Looking for the Halloween photos? Click October 2003.
CASTLE INTRIGUE -- On January 8, Diana Zimmerman and a band of cronies went public with what had been rumored to be a hostile takeover of the Magic Castle, a move which would wrest financial control of the Castle from Milt Larsen (who created it) and the Academy of Magical Arts (which has successfully run it for 40 years), or some such shenanigans. The exact details of what they want still elude me as well as most of the AMA, despite published interviews in the March issue of Genii and several meetings to date. Perhaps she added hypnotist Peter Reveen to her gang to mesmerize Tom Glover into thinking this was somehow a good idea. The affair has been proposed, in Diana's words in this month's MAGIC, as a "win/win/win" situation, which raises the question of why the heck she thinks she is entitled to share in one of the wins. Whatever, the whole thing smells. Oh for the days when retribution for such activity ranged from banishment to one's head on a stake. Underhanded negotiations aside, the bottom line is that if the Magic Castle can no longer generate sufficient money to make the Glovers happy, it's time to move. Where Milt leads, we shall follow.
PURE GOLD -- It was my pleasure last September to review Derren Brown's Absolute Magic, a book devoted mostly to philosophy but which also alluded to many fine magic effects in the passing (including the strongest version of "Ambitious Card" I've encountered). That book keenly whetted my appetite for The Devil's Picturebook, Derren's three-hour video that tips his professional card repertoire. And that fine video experience--ground breaking sleight of hand, ground breaking psychological effects, and utterly charming presentations--led to my purchasing Derren's earlier book, Pure Effect, which contains versions of many of the routines on the tape. You will want both. The video contains such gold as "Smoke" (a thought-of card becomes the cigarette you are smoking), "Zamiel's Rose" (an updating of the book's "Zamiel's Card," virtually guaranteed to get you kissed), "Mike's Move" (a card control that may make you forget every pass you ever learned), and much, much more. Derren performs each routine for real people and then discusses the methods and philosophy with his friend Peter Clifford. The book contains not only the core of the material on the video (and more), but also exposes the reader to Derren's incisive wit and enviable writing. When you hear Eugene Burger's voice described as "that characteristic mellifluous blend of rich baritone timbre and erudite camp," how can you not move eagerly on to the next sentence? The video is 40 pounds directly from www.derrenbrown.co.uk (for me about $73 pp), and the book is $40 from H&R Magic Books.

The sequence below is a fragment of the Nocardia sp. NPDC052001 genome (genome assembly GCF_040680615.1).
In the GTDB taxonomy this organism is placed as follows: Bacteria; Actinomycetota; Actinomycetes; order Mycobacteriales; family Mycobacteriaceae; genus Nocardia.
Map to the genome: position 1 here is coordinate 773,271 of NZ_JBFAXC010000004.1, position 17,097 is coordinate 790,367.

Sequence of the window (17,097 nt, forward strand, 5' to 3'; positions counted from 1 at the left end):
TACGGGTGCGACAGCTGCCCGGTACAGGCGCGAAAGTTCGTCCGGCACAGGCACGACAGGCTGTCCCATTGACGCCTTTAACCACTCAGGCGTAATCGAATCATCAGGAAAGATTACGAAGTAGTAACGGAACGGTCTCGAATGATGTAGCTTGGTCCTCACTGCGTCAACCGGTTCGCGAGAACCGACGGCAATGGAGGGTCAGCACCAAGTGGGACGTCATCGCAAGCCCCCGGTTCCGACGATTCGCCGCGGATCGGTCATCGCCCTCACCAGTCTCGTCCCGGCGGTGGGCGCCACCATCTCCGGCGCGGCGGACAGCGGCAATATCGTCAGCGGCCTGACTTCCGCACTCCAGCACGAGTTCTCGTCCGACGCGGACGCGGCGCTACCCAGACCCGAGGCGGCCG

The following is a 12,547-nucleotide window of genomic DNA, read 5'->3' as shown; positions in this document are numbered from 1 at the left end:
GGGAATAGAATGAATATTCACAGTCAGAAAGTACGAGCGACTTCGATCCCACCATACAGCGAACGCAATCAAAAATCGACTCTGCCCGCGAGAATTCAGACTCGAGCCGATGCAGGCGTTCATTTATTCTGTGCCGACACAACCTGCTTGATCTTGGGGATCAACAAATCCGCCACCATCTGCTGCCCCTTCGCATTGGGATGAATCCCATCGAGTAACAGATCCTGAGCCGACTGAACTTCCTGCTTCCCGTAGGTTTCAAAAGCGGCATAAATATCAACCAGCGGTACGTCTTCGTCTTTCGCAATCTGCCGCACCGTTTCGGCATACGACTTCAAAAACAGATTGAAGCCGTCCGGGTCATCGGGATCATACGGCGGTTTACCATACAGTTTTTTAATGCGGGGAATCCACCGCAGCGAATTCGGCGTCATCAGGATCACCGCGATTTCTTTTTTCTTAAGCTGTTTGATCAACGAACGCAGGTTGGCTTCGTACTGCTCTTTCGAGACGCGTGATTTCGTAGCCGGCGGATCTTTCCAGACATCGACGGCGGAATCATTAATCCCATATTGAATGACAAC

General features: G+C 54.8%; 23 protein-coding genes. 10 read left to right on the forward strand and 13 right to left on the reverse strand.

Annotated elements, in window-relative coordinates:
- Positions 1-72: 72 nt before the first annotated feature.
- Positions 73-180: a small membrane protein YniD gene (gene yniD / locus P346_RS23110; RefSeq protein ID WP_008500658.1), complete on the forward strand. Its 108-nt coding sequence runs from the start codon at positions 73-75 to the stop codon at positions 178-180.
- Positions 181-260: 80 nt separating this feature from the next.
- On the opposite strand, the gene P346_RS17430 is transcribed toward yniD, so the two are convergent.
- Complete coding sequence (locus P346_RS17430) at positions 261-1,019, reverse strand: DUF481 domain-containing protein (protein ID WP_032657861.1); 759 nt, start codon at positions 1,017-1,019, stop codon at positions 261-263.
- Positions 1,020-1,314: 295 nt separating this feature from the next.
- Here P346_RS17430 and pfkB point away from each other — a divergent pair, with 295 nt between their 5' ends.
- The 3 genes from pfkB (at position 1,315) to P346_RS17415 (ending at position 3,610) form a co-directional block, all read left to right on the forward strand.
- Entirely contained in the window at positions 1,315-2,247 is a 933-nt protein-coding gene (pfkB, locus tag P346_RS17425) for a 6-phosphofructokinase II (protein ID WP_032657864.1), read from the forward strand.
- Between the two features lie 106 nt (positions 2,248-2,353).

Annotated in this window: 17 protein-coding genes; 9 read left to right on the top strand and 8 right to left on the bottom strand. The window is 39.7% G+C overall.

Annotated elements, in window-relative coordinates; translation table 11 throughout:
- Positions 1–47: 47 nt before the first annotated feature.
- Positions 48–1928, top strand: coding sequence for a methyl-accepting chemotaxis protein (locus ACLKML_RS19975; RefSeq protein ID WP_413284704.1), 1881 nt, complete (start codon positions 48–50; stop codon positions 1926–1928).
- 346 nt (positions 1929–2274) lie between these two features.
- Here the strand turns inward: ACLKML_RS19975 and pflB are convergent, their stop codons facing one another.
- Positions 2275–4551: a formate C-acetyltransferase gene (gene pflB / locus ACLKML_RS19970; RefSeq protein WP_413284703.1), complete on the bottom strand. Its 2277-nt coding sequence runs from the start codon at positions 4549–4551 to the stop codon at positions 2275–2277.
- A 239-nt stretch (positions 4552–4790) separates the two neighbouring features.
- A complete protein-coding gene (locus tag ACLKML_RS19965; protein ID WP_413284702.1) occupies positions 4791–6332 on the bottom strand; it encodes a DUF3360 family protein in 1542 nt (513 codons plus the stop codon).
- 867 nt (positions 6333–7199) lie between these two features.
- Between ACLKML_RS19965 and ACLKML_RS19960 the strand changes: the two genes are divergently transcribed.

SMALL WORLD-- Despite a noble attempt at a diet, I recently dined with my mom at Lambert's, in Sikeston MO, known to Travel Channel buffs as the number one place in the U.S. to pig out. They throw rolls at you. Our waitress on this occasion was also the mother of Morgan, of Morgan and Mikala, who competed for the U.S. at January's WMS. Morgan was immediately signed up to tour in China along with Juliana Chen, Kevin James, and Jonathan David Bass. It was cool to encounter a waitress who blithely dropped such names. Pay Morgan a visit at www.thepeoplesmagician.com.
The black clouds hanging over the Magic Castle have depressed me sufficiently to want to leave magic, a mood at least partly lightened by the sunshine pouring from my mailbox. I am particularly pleased this month to discuss goodies from Derren Brown, Martin Lewis, Tommy Cooper, and Bill Abbott. And don't overlook Jason Latimer, cover boy for the March Genii.
BEFORE THERE WAS MONTY PYTHON -- Growing up in the early sixties in magic meant watching Ed Sullivan each week in hopes he would have "something for the kids," which was pretty much how he introduced such magicians on the show as Jay Marshall, Fred Kaps, and Richiardi. One of my favorites was Tommy Cooper, a zany Brit with a wrestler's physique, a booming laugh, and a red fez. I recently discovered that Amazon carries three videos of Tommy Cooper in action and immediately ordered The Best of Tommy Cooper. Tommy Cooper was the second funniest magician of his era (after Ballantine), and it's a delight to revisit his classic routines. $20.